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  • Agricultural Developer Agrees to Pay Clean Water Act Fines, Mitigate Impacts to Sensitive Streams and Wetlands
    In Crime News
    A California agricultural developer has agreed to pay a civil penalty, preserve streams and wetlands, effect mitigation, and be subject to a prohibitory injunction to resolve alleged violations of the Clean Water Act (CWA) on property near the Sacramento River located in Tehama County, California, the Justice Department announced today.
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  • Defendant Was Convicted of Multiple Counts of Sex and Drug Trafficking, Several Firearm Offenses and Other Offenses, Including Witness Tampering
    In Crime News
    Prince Bixler, 41, of Lexington, Kentucky, was sentenced today by U.S. District Court Judge Robert E. Wier to 36 years in prison followed by 10 years of supervised release and ordered to pay $333,100 in restitution to three sex trafficking victims.
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  • USDA Market Facilitation Program: Information on Payments for 2019
    In U.S GAO News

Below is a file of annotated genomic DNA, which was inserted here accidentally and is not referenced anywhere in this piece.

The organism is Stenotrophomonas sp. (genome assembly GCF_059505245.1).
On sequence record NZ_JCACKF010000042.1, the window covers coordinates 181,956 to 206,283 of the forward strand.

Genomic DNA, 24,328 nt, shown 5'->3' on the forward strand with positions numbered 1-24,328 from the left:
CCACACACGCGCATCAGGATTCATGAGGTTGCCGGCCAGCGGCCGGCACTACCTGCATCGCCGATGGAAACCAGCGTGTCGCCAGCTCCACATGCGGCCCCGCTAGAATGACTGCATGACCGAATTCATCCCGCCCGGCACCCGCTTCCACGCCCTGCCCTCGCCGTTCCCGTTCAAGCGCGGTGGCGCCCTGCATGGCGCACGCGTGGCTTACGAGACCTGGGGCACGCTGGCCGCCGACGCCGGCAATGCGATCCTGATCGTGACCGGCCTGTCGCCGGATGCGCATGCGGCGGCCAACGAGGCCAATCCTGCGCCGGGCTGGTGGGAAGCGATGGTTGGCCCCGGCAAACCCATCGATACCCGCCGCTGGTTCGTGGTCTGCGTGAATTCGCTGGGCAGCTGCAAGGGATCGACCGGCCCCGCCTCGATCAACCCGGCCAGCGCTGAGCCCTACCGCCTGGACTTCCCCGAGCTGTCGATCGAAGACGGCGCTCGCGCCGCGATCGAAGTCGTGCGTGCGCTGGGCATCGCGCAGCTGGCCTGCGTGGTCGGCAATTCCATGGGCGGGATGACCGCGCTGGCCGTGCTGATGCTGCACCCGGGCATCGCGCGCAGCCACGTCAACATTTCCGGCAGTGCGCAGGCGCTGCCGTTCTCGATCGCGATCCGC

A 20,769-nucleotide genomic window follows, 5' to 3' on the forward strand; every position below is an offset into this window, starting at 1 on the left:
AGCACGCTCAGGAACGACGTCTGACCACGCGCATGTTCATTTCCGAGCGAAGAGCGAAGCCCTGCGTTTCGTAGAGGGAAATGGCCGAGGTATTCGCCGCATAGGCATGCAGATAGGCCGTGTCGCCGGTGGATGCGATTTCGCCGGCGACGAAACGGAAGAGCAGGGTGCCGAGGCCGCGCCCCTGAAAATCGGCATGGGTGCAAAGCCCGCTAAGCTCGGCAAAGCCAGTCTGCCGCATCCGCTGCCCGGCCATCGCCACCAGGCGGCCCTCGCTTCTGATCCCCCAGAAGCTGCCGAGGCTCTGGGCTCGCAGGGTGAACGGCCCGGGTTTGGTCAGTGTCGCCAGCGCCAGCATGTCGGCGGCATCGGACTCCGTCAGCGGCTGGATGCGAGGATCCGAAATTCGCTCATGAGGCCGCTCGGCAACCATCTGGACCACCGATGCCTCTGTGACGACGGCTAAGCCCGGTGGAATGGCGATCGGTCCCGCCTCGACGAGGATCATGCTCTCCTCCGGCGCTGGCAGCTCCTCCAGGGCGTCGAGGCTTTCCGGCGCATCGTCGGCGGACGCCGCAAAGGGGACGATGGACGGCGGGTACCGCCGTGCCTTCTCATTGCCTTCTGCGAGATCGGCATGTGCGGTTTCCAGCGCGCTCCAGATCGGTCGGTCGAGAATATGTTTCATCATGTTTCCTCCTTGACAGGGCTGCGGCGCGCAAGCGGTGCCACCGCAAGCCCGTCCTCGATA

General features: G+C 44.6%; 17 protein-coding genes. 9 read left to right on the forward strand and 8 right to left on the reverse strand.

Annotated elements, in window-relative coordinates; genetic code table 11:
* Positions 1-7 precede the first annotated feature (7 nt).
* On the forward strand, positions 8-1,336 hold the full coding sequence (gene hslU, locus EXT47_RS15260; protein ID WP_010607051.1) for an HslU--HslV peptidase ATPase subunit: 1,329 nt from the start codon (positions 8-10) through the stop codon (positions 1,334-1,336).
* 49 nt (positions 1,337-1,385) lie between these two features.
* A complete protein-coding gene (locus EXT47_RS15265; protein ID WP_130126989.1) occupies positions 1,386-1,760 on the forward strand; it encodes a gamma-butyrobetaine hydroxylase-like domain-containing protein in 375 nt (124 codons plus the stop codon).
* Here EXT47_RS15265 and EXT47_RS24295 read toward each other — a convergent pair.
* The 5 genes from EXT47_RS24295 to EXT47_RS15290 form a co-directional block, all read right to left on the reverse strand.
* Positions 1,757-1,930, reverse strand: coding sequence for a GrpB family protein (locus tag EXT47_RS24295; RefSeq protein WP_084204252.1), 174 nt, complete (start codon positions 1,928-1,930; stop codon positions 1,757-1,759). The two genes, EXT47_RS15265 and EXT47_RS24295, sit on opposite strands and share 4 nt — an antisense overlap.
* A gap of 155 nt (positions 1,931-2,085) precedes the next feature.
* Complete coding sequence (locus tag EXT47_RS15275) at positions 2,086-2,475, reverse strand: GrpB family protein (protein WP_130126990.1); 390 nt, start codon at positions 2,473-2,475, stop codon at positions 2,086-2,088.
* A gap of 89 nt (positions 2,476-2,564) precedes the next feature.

The U.S. Department of Agriculture's (USDA) Farm Service Agency (FSA) distributed about $14.4 billion in 2019 Market Facilitation Program (MFP) payments to farming operations in all 50 states and Puerto Rico. According to USDA, these payments were intended to offset the effects of trade disruptions and tariffs targeting a variety of U.S. agricultural products. FSA distributed these payments to 643,965 farming operations. The average MFP payment per farming operation for 2019 was $22,312 but varied by county, ranging from $44 to $295,299. MFP payments for 2019 also varied by type of commodity. Three types of commodities were eligible for 2019 MFP payments: (1) nonspecialty crops (including grains and oilseeds, such as corn and soybeans); (2) specialty crops (including nuts and fruits, such as pecans and cranberries); and (3) dairy and hogs. Most of the 2019 MFP payments went to farming operations that produced nonspecialty crops. Less than 10 percent went to farming operations that produced specialty crops or dairy and hogs. USDA made approximately $519 million in additional MFP payments for 2019 compared with 2018 because of increases in payment limits—the cap on payments that members of farming operations can receive. FSA distributed these additional MFP payments to about 10,000 farming operations across 39 states. The amount of additional MFP payments that FSA distributed for 2019 varied by location. Farming operations in five states—Texas, Illinois, Iowa, Missouri, and Minnesota—received almost half of all additional payments. In May 2019, USDA announced it would distribute up to $14.5 billion in direct payments to farming operations that were affected by trade disruptions, following the approximately $8.6 billion USDA announced it had distributed for 2018. USDA referred to these 2018 and 2019 payments as the MFP. In comparison with 2018, USDA changed the 2019 payment structure for the three types of commodities that were eligible for payments. For example, USDA increased the payment limit for each of these three types. GAO was asked to review the distribution of MFP payments for 2019. This report examines, among other things, MFP payments for 2019 and how they varied by location, farming operation, and type of commodity, as well as additional MFP payments for 2019 compared with 2018 that resulted from increased payment limits. To accomplish these objectives, GAO analyzed data from USDA and interviewed agency officials knowledgeable about the data. For more information, contact Steve Morris at (202) 512-3841 or morriss@gao.gov.